The great Alexander Payne did it again! He delivered an amazing bittersweet film that got us all talking about his great talent.
Nebraska is a very intimate film that deals with family bonds and human relationships, in a very delicate, sometimes funny way. The story is about a senior who believes that he has won 1mil dollars in a Mega Sweepstakes Marketing Prize and sets off on a road trip with his son to claim it.
The road movie turns into an opportunity for his estranged son to get to know his father and his past better and come closer to him. Great performances by the veteran Bruce Dern, SNL's dearest Will Forte and a hilarious performance by June Squibb, in the role of the mother.
Nebraska is yet another great film by Payne that has gained a lot of Academy & Golden Globe nominations but unfortunatelly might not be able to win, having to compete with Mcconaughey, Lawrence and DiCaprio.
It is by far one of his best films though! Definitely a must-see!
This week’s film is Hitchcock’s The Birds, the 1963 thriller.
Well, no introductions needed for Sir Alfred Hitchcock. The Birds is the project that the director worked on right after his most famous film, Psycho.
It is based on the 1952 story "The Birds" by Daphne du Maurier and it was originally purchased for use on Alfred Hitchcock's television series, Alfred Hitchcock Presents.
The story is set in Bodega Bay, California, where suddenly and for unexplained reasons, a series of widespread and violent bird attacks occur. Tippi Hedren stars in her first feature role, along with Rod Taylor, Jessica Tandy, Suzanne Pleshette and a young Veronica Cartwright.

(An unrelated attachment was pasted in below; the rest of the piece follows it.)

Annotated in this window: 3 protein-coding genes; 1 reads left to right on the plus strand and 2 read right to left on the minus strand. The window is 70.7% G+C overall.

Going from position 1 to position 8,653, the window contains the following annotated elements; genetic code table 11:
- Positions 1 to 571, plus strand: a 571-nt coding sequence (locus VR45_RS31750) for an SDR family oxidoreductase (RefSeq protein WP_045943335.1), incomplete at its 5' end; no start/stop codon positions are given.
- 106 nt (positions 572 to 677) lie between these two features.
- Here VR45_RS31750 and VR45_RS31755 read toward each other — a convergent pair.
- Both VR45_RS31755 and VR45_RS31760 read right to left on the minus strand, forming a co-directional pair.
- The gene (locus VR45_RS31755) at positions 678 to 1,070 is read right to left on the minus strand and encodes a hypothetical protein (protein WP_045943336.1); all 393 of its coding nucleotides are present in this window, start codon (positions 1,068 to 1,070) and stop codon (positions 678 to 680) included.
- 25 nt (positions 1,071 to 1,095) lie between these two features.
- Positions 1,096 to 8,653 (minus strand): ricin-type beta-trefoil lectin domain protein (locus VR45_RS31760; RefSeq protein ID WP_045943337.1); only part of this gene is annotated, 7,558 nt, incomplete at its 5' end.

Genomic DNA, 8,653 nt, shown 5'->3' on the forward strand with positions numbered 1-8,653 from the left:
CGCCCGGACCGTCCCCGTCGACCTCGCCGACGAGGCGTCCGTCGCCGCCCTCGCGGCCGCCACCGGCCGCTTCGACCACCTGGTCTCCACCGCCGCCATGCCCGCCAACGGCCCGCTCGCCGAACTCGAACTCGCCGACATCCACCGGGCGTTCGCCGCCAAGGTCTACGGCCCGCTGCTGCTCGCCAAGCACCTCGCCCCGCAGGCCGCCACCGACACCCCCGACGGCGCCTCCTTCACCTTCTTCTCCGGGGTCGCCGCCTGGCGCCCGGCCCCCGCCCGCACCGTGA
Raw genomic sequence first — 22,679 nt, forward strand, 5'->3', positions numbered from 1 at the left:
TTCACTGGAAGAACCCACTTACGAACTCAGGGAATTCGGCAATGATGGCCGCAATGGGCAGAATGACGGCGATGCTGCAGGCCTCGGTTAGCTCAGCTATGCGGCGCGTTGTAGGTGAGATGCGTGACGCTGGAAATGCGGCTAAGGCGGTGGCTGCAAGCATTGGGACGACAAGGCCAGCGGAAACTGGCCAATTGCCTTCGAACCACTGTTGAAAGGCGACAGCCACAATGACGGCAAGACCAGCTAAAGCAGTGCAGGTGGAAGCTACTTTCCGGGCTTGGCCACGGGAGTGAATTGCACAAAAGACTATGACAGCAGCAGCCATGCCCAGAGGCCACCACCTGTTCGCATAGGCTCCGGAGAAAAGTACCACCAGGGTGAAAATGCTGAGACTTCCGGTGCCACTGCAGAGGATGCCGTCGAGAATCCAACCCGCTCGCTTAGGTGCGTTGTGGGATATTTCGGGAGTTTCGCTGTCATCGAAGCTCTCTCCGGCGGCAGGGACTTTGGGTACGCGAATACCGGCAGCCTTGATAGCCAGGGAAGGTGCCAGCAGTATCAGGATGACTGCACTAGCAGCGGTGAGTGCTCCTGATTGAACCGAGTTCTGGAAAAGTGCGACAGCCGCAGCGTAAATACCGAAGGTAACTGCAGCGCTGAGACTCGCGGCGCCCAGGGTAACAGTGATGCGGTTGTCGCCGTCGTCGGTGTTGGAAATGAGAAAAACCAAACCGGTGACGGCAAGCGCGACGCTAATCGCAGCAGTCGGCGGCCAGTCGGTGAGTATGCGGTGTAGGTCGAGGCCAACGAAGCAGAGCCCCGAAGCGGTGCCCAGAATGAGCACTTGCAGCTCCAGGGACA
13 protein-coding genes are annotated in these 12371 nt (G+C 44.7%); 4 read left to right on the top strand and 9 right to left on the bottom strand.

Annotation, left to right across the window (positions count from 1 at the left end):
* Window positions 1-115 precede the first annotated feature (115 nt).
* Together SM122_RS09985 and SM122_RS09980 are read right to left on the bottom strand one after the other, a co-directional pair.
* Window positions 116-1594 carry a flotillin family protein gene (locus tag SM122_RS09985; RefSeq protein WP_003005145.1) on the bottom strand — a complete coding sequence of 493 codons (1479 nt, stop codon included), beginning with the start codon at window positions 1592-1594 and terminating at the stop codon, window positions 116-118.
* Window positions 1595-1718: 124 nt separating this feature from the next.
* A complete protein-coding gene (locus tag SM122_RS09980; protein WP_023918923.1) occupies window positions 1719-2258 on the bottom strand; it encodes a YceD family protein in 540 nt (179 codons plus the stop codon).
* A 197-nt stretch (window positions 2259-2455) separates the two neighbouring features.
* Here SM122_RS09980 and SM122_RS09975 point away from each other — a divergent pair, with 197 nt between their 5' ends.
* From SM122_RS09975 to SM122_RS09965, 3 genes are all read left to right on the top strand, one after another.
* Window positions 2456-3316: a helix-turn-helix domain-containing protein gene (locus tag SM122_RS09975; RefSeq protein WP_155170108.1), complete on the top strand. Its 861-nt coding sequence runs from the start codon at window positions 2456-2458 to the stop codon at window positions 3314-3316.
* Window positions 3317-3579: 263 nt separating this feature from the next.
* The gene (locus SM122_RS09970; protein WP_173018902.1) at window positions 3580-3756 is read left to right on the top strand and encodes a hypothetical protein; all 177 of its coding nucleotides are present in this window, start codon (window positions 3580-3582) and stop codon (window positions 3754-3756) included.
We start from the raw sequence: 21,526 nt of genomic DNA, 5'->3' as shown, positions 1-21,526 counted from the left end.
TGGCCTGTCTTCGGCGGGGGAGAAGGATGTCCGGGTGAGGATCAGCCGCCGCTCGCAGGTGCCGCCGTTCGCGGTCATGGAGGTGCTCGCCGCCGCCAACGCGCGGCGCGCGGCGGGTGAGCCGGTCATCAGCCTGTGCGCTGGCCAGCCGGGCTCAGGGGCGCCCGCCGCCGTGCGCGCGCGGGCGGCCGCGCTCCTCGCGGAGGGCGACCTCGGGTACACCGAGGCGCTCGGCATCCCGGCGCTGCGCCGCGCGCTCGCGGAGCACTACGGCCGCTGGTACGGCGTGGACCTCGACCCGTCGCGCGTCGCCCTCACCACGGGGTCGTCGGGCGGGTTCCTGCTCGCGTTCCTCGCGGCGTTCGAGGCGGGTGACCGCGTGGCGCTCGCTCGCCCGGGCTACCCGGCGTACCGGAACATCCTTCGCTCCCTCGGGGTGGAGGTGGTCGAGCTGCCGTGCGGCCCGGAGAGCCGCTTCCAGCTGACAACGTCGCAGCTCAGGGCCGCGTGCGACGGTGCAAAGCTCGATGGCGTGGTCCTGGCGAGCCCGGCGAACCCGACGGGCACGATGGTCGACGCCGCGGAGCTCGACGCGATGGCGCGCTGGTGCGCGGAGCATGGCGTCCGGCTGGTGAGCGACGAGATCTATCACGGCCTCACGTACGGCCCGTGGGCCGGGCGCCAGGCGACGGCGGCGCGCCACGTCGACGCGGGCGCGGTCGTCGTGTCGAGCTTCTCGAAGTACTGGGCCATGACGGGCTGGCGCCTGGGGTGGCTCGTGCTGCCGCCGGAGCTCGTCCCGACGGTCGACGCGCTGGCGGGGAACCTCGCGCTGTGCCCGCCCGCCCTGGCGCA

Before watching the film, I figured that decades of watching horror movies with serial killers, dead Japanese girls and a whole other bunch of supernatural forces, would have made me insensible enough to watch a 1963 film where the enemy is a flock of birds. Little did I know.
Well, the film is as thrilling as it was back in the day - Hitchcock has done such a remarkable work in scaring the bejesus out of his viewers!
Adding to the suspense and the horror, the film has no musical score - just the sounds of the birds and the children singing in the school. Also, the film has no ending credits, to make the film (and the terror) non ending. Hitchcock even went more far than that: When audiences left the film's UK premiere at the Odeon, Leicester Square, London, they were greeted by the sound of screeching and flapping birds from loudspeakers hidden in the trees to scare them further. Yikes...
The film turned out to be rather terrifying not only to viewers, but also to the cast and crew. For instance, the schoolhouse, in Bodega Bay, California, has also been known to be haunted, even back during the filming. According to Tippi Hedren, the entire cast was spooked to be there. She also mentioned how she had the feeling, while there, that "the building was immensely populated... but there was nobody there." When Hitchcock was told about the schoolhouse being haunted, according to Hedren, he was even more encouraged to film there.
Also, the leading lady suffered a lot, especially during shooting of the scene of the attack in the bedroom. She was shooting that particular scene for almost a week and after finishing, she ended up in the hospital out of exhaustion and with many cuts…
Overall, the film is superb, with amazing direction, cinematography and –yes- special effects (for the time). It takes you by surprise, how easily you can get caught up in the suspense and the agony that the characters experience! No wonder why he got the title “The master of suspense”…
My Film Club
Week #4 was about a beautiful old Hollywood thriller. Week #5, will be featuring another thriller, that was actually released a year after The Birds, yet is so utterly different…
Next week’s film: Woman in the Dunes (Suna no Onna)
Shocking news..... Although having admitted his past struggle with drugs, it came a sock that Philip Seymour Hoffman, was found dead of an apparent drug overdose.
Hoffman, 46, publicly had admitted in 2006 in “60 Minutes”: “It was all that (drugs and alcohol), yeah. It was anything I could get my hands on…I liked it all,”.
Last year, Hoffman reportedly checked himself into rehab again for ten days after relapsing in 2012.
Another great loss for the film industry…
Ever since I first set foot on a cinema theatre, I knew that something magical was happening there....